Historically, vitamin D deficiency has been associated with bone diseases such as rickets. However, you may not be aware that lower than normal levels of vitamin D can also contribute to your risk of cardiovascular disease. Recent studies show a relationship between vitamin D deficiency and cardiovascular disease and cardiovascular risk factors such as hypertension, diabetes, metabolic syndrome and peripheral arterial disease. Epidemiologic studies (those that look for the cause of an illness or problem) have linked low vitamin D levels to an increased risk of myocardial infarction (heart attack) in men.
Individuals who live in climates where there is less sun exposure, or further from the equator, are at a higher risk of developing coronary artery disease, hypertension and diabetes, which is consistent with the rates of vitamin D deficiency in these populations.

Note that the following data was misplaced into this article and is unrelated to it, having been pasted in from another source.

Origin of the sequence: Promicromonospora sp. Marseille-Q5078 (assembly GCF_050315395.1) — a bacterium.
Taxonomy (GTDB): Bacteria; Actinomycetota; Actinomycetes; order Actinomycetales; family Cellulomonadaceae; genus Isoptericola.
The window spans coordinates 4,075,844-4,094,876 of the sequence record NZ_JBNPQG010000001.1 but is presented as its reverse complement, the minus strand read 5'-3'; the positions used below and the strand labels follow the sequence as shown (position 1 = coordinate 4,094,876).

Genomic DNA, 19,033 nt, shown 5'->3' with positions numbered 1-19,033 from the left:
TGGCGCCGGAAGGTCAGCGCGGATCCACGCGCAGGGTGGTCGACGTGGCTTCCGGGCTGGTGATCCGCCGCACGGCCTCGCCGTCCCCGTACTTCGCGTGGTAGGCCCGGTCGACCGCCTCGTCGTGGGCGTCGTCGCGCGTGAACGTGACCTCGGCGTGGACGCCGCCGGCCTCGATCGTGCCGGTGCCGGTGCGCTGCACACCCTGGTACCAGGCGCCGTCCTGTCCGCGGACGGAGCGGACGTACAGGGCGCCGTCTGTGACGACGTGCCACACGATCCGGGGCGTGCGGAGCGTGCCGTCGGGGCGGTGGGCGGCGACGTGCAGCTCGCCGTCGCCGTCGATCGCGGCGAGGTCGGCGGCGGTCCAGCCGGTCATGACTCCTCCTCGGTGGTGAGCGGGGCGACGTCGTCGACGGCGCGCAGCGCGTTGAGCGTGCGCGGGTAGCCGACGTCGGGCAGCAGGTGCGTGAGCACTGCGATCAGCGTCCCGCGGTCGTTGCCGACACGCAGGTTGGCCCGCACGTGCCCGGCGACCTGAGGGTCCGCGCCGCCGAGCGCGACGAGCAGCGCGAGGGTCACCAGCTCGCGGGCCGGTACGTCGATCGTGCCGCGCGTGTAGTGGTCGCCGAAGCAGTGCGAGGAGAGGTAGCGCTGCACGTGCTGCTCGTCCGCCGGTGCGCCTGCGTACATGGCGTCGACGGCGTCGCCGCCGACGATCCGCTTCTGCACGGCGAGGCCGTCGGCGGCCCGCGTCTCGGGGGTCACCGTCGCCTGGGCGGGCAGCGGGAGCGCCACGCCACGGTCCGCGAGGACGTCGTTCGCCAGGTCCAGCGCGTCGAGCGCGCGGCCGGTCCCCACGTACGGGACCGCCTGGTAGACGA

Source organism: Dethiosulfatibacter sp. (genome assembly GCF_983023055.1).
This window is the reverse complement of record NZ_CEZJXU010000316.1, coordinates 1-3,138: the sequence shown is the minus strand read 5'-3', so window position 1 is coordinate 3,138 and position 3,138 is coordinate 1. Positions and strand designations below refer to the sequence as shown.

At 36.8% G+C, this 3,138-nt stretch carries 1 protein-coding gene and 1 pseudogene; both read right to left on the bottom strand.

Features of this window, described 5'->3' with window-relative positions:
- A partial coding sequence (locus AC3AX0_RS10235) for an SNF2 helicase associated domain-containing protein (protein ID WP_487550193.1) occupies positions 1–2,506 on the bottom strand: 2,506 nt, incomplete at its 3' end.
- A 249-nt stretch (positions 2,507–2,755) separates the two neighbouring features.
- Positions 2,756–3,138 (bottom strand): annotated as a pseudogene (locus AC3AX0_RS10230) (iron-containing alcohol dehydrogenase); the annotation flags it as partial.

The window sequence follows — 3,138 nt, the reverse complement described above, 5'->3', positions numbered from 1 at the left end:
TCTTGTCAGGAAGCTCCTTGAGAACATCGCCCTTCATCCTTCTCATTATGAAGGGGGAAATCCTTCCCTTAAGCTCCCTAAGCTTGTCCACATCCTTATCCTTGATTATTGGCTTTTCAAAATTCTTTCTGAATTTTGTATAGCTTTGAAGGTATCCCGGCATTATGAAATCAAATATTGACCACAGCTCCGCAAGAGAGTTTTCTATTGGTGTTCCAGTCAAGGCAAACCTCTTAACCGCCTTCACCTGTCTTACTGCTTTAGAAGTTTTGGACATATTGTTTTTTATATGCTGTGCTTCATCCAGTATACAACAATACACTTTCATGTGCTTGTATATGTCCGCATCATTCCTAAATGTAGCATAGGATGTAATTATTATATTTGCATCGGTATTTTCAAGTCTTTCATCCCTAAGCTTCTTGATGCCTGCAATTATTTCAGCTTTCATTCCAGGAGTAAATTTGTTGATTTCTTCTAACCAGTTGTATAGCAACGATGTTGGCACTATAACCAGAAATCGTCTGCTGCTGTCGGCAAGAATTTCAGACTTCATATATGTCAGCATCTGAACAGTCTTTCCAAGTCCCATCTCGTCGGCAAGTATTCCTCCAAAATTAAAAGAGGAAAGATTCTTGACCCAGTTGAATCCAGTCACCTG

Vitamin D deficiency is prevalent in 30-50 percent of the world’s population. Symptoms of vitamin D deficiency can include muscle pain, joint pain and fatigue, and these symptoms can mimic the side effects of various medications.
The reference ranges for the Vitamin D 25 Hydroxy blood test (measures levels of vitamin D) at the Cleveland Clinic lab are:
- Insufficiency/Moderate Deficiency: ≤30 ng/mL
- Sufficiency/Optimal Levels: 31 to 80 ng/mL
- Toxicity: >100 ng/mL
Please talk with your physician or nurse practitioner about any questions or concerns you may have about your vitamin D level.
Lee JH, O’Keefe JH, Hensrud DD, Holick MF. Vitamin D Deficiency an Important, Common, and Easily Treatable Cardiovascular Risk Factor? J Am Coll of Cardiol. 2008;52:1949-1956.